The Promise

© 2005 Beijing 21st Century Shengkai, China Film Group and Moonstone Productions, LLC.
Liu Ye as Snow Wolf in director Chen Kaige’s “The Promise,”
a Warner Independent Pictures release.

“The Promise” is one of those films that begins with, “When the world was young…” Whatever its idiosyncrasies, this mythology-regurgitating film does have some qualities. A young girl steals a biscuit from the hands of a fallen soldier on a battlefield. Instantly, one soldier seems to come alive—a child, actually. He takes the bread but offers it back if she promises to be his slave. The point of this scene is not to be fully understood until later, but then that tends to be exactly the design of most Chinese epic films of late.

Shortly thereafter, she drops the biscuit into the water. The Goddess Manshen (Hong Chen) appears from the sky, returns the biscuit to her, and offers the girl all the riches in the world, but the price is she will lose every man she loves. She accepts, and walks into the distance as the story shifts a few years into the future. We’re taken into the center of a battle between two great armies—one comprised of 3000 warriors and the other of 20,000. In the middle of the battle, a group of slaves are conscripted for a seemingly ambiguous purpose. It turns out they help the red army, led by General Guangming (Hiroyuki Sanada), to ambush the black army. One of the slaves, Kunlun (Dong-Kun Jang), has apparently superhuman strength and speed. He saves the life of the General, and offers to be his slave. When the General asks why, Kunlun points out that it’s a steady paycheck—more or less.

At first, the story appears to be entirely about Kunlun and his encounter with the Princess Qingcheng (Cecilia Cheung). Unaware that it’s Kunlun wearing the General’s armor, Qingcheng is whisked away from a despot king and falls in love with her rescuer. He promises Qingcheng he will not let her die. Remember this, because you can bet it’s going to be relevant later on. And that’s the problem with this movie. While the visuals are often quite beautiful, the film is structurally identical to most other popular Chinese epics which, in my mind, have become the East Asian equivalent of Bollywood Cinema—trash that looks like art to the average viewer.

The music is bombastic and at times deafening, which interrupts your appreciation of the visuals and, more importantly, an element that I feel has been understated in such films: The language. The sonorant phonemes of the Chinese language, when strung together, give us another layer of artistry. Why not capitalize upon it and let it be the driving force of a good story? We’ve already seen countless stunt-wire action sequences, the overuse of color schemes as cultural metaphors, expansive sets and relatively unconvincing CG (e.g. a scene where bulls stampede the black army relies so heavily on computer work that it degenerates the artistic credibility of the film). What about the quality of the character drama? Maudlin, at best.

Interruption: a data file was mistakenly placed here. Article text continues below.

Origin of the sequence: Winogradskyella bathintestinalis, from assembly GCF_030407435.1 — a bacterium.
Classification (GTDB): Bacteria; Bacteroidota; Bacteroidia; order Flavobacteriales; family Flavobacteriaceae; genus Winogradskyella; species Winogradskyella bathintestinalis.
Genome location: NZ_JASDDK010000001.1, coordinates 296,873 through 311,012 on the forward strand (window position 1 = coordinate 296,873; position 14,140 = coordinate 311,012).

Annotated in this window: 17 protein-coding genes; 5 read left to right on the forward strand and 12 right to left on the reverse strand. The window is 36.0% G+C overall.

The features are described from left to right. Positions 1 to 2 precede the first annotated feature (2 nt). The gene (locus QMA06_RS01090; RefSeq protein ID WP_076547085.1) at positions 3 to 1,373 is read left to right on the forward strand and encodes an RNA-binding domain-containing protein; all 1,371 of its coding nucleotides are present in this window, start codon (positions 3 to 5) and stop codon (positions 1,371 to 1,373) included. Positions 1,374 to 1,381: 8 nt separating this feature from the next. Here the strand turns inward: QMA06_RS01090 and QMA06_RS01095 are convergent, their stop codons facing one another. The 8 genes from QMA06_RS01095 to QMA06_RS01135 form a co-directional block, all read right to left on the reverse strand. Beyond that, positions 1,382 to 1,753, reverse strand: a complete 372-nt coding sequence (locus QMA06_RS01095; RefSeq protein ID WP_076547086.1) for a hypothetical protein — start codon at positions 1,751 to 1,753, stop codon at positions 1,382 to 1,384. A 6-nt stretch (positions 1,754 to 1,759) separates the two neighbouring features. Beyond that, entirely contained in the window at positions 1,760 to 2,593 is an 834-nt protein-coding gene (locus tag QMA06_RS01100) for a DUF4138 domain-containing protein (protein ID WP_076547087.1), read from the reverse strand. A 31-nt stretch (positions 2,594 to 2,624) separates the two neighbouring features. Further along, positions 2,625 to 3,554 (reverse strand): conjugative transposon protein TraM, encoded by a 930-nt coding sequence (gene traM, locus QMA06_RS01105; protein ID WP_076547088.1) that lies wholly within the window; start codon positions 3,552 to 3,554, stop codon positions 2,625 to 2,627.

Set aside, for a moment, though, the drama of General Guangming, Master of the Crimson Armor, and the subterfuge that causes Princess Qingcheng to fall in love with the wrong man. The most fascinating story in the film is not that of Kunlun, but of a mysterious figure he encounters—Snow Wolf (Ye Liu). Like an exile from a Tim Burton flick, Snow Wolf is draped in black, appears to be suffering from clinical depression and, by the way, is cursed. He is sent by Lord Wuhuan (Nicholas Tse), a ruthless power-monger with a keen sense of style, to kill General Guangming. The most intriguing character, Snow Wolf appears at first to be the willing assassin of Wuhuan, but turns out to be himself a slave. Thus, he forges a bond with Kunlun.

While the lead characters are superficially tragic, chiefly because Kunlun won’t say the one thing that could straighten out this discombobulated cliché of a love triangle, Snow Wolf’s misery is genuine. He shares with Kunlun his story, and how he came to be accursed by the Lord Wuhuan. He betrayed his own people when he offered himself into slavery but his greatest failure, as he put it, is that he betrayed himself. Whether it was the intention of the director or not, I cannot say, but there’s a symbolic duplicity in Snow Wolf’s countenance. In darkness, the shadowy figure appears angular, chiaroscuro and macabre. However, with shaded portions of his face more visible in the light, he appears younger, gaunt and scarred—a victim of misfortune.

These are the beginnings of character depth, but are not enough to pull the story out of its abysmal routine of recycling archetypes, plotlines and motivations. The circuituous, ironic and avoidable denouement employs a monochromatic irony that reduces the dramatic exposition to aphorism. There are only so many ways to restate the Unrequited Love Curse that ends in Selfless Sacrifice marred at the last second by Ironic and Damning Admission to one’s beloved. Unfortunately, this film doesn’t find a particularly ingenious and previously unconceived way of doing so.

The Promise • Dolby® Digital surround sound in select theatres • Aspect ratio: 2.35:1 • Running Time: 128 minutes • MPAA Rating: PG-13 for stylized violence and martial arts action, and some sexual content. • Distributed by Warner Independent Pictures

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